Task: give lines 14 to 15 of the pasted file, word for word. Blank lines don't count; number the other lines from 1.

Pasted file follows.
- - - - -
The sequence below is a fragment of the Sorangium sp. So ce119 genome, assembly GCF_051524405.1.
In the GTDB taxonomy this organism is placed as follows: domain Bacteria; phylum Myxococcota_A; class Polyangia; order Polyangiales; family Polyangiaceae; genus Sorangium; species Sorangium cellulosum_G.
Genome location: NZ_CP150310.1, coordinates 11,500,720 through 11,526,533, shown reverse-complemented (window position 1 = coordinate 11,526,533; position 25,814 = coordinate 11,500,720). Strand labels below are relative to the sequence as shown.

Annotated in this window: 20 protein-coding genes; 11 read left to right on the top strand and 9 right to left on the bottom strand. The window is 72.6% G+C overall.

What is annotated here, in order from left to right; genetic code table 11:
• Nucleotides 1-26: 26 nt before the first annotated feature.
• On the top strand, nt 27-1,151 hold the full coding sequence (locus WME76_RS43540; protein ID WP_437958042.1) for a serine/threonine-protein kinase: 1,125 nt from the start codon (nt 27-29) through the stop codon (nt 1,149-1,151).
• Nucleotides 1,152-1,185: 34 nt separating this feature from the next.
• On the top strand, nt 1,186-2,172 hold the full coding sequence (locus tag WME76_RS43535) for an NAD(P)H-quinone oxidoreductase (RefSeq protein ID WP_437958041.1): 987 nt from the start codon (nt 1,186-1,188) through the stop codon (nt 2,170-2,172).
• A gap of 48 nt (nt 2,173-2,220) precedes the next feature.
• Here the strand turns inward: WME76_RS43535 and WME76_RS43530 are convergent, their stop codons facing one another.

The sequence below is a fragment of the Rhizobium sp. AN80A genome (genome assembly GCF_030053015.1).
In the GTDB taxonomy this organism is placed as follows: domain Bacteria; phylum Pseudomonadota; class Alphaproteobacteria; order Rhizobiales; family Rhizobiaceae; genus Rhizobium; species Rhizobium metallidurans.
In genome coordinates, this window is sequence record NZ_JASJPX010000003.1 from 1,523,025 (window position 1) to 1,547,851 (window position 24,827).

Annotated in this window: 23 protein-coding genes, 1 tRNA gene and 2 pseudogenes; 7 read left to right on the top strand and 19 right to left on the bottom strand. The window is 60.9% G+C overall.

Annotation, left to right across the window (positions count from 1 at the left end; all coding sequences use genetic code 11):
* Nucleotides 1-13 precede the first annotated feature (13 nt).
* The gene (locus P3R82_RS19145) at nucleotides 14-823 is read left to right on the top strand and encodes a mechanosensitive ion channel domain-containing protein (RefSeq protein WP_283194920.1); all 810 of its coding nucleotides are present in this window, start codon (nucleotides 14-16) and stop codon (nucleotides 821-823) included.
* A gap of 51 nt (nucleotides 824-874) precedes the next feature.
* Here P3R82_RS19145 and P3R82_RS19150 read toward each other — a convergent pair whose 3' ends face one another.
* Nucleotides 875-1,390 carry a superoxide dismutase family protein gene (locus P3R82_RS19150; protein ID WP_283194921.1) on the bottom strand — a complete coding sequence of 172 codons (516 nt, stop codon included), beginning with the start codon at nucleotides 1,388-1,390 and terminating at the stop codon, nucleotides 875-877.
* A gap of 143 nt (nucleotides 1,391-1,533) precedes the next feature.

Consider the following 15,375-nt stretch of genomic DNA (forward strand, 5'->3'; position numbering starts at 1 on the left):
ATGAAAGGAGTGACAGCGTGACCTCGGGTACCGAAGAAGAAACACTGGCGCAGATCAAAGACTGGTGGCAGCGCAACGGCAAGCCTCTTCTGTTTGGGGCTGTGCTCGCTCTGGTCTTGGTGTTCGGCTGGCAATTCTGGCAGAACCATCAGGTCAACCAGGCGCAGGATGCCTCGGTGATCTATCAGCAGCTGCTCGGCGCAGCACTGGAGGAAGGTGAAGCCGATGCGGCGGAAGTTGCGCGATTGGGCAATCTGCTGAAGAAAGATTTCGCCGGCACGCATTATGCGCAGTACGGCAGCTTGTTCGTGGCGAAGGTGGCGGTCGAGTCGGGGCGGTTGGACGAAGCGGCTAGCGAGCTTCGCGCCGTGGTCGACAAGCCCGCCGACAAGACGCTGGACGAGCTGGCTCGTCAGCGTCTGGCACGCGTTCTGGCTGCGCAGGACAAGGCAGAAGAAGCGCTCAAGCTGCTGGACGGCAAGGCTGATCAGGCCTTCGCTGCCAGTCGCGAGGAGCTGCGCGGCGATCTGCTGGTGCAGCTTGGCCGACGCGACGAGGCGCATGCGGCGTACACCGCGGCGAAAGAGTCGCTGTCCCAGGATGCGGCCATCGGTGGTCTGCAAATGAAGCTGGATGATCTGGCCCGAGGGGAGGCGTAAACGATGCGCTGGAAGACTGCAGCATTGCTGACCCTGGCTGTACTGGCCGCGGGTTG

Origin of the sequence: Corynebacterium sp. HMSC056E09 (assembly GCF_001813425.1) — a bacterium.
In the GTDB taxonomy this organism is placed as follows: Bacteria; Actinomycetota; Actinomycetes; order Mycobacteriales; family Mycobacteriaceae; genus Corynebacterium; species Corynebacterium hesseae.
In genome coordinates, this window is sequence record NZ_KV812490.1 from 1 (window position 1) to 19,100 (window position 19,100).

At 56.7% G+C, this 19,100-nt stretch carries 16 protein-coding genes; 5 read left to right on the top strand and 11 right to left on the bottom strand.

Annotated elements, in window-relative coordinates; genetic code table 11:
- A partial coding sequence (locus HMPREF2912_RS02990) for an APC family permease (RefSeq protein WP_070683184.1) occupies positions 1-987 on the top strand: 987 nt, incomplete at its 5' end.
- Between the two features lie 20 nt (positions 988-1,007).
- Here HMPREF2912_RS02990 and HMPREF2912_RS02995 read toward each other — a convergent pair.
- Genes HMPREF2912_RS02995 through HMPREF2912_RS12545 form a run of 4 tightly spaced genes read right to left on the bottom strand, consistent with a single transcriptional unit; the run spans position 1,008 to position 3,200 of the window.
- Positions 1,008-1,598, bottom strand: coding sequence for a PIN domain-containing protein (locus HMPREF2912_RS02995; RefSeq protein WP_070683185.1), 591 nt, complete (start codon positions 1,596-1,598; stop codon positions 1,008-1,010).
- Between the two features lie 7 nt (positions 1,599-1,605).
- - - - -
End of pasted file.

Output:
In genome coordinates, this window is sequence record NZ_JASJPX010000003.1 from 1,523,025 (window position 1) to 1,547,851 (window position 24,827).

Annotated in this window: 23 protein-coding genes, 1 tRNA gene and 2 pseudogenes; 7 read left to right on the top strand and 19 right to left on the bottom strand. The window is 60.9% G+C overall.